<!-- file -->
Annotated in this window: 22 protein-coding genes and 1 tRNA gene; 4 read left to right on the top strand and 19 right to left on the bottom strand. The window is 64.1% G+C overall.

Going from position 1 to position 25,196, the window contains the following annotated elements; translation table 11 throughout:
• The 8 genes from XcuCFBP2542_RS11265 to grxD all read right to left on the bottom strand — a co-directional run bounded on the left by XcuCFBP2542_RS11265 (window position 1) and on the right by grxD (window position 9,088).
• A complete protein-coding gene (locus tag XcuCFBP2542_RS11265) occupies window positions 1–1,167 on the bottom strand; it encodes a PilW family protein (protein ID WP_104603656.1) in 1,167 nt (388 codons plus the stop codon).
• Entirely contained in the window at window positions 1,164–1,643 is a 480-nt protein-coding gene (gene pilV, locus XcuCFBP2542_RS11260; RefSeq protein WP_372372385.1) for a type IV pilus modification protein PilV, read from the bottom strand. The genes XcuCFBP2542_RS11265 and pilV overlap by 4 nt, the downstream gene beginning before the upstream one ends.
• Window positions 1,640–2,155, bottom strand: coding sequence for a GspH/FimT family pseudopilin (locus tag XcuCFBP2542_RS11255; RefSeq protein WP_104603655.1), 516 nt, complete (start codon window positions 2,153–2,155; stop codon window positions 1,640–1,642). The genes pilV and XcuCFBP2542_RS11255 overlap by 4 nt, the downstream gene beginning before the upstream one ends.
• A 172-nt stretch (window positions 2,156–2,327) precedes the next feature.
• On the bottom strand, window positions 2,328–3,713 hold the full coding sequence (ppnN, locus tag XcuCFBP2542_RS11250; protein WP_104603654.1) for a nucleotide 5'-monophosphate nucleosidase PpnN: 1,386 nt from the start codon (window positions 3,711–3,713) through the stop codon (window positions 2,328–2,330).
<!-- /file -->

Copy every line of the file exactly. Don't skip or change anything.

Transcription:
Annotated in this window: 22 protein-coding genes and 1 tRNA gene; 4 read left to right on the top strand and 19 right to left on the bottom strand. The window is 64.1% G+C overall.

Going from position 1 to position 25,196, the window contains the following annotated elements; translation table 11 throughout:
• The 8 genes from XcuCFBP2542_RS11265 to grxD all read right to left on the bottom strand — a co-directional run bounded on the left by XcuCFBP2542_RS11265 (window position 1) and on the right by grxD (window position 9,088).
• A complete protein-coding gene (locus tag XcuCFBP2542_RS11265) occupies window positions 1–1,167 on the bottom strand; it encodes a PilW family protein (protein ID WP_104603656.1) in 1,167 nt (388 codons plus the stop codon).
• Entirely contained in the window at window positions 1,164–1,643 is a 480-nt protein-coding gene (gene pilV, locus XcuCFBP2542_RS11260; RefSeq protein WP_372372385.1) for a type IV pilus modification protein PilV, read from the bottom strand. The genes XcuCFBP2542_RS11265 and pilV overlap by 4 nt, the downstream gene beginning before the upstream one ends.
• Window positions 1,640–2,155, bottom strand: coding sequence for a GspH/FimT family pseudopilin (locus tag XcuCFBP2542_RS11255; RefSeq protein WP_104603655.1), 516 nt, complete (start codon window positions 2,153–2,155; stop codon window positions 1,640–1,642). The genes pilV and XcuCFBP2542_RS11255 overlap by 4 nt, the downstream gene beginning before the upstream one ends.
• A 172-nt stretch (window positions 2,156–2,327) precedes the next feature.
• On the bottom strand, window positions 2,328–3,713 hold the full coding sequence (ppnN, locus tag XcuCFBP2542_RS11250; protein WP_104603654.1) for a nucleotide 5'-monophosphate nucleosidase PpnN: 1,386 nt from the start codon (window positions 3,711–3,713) through the stop codon (window positions 2,328–2,330).